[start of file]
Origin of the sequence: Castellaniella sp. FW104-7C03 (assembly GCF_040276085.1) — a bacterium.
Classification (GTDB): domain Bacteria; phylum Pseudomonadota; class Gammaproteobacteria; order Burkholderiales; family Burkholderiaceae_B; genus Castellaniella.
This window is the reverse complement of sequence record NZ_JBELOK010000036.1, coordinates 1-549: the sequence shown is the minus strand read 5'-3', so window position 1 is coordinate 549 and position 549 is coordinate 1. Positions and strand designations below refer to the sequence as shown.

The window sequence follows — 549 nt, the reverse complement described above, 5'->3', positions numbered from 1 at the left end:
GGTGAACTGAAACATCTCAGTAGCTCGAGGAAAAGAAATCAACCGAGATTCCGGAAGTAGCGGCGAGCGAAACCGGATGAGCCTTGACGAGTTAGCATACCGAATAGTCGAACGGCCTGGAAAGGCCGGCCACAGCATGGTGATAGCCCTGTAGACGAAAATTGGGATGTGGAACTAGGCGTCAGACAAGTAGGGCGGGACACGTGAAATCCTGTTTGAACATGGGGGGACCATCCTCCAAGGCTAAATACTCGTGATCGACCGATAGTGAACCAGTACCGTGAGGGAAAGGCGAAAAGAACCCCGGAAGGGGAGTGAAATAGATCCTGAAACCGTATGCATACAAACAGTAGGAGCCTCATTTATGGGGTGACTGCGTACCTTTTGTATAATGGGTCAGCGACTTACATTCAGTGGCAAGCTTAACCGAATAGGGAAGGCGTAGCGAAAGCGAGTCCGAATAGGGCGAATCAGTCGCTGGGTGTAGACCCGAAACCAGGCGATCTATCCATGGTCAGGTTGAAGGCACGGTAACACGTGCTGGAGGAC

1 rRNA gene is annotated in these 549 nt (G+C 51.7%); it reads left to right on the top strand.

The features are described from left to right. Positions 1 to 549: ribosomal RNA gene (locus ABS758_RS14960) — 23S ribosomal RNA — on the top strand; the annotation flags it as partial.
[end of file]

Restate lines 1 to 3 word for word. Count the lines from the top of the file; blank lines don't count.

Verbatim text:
Origin of the sequence: Castellaniella sp. FW104-7C03 (assembly GCF_040276085.1) — a bacterium.
Classification (GTDB): domain Bacteria; phylum Pseudomonadota; class Gammaproteobacteria; order Burkholderiales; family Burkholderiaceae_B; genus Castellaniella.
This window is the reverse complement of sequence record NZ_JBELOK010000036.1, coordinates 1-549: the sequence shown is the minus strand read 5'-3', so window position 1 is coordinate 549 and position 549 is coordinate 1. Positions and strand designations below refer to the sequence as shown.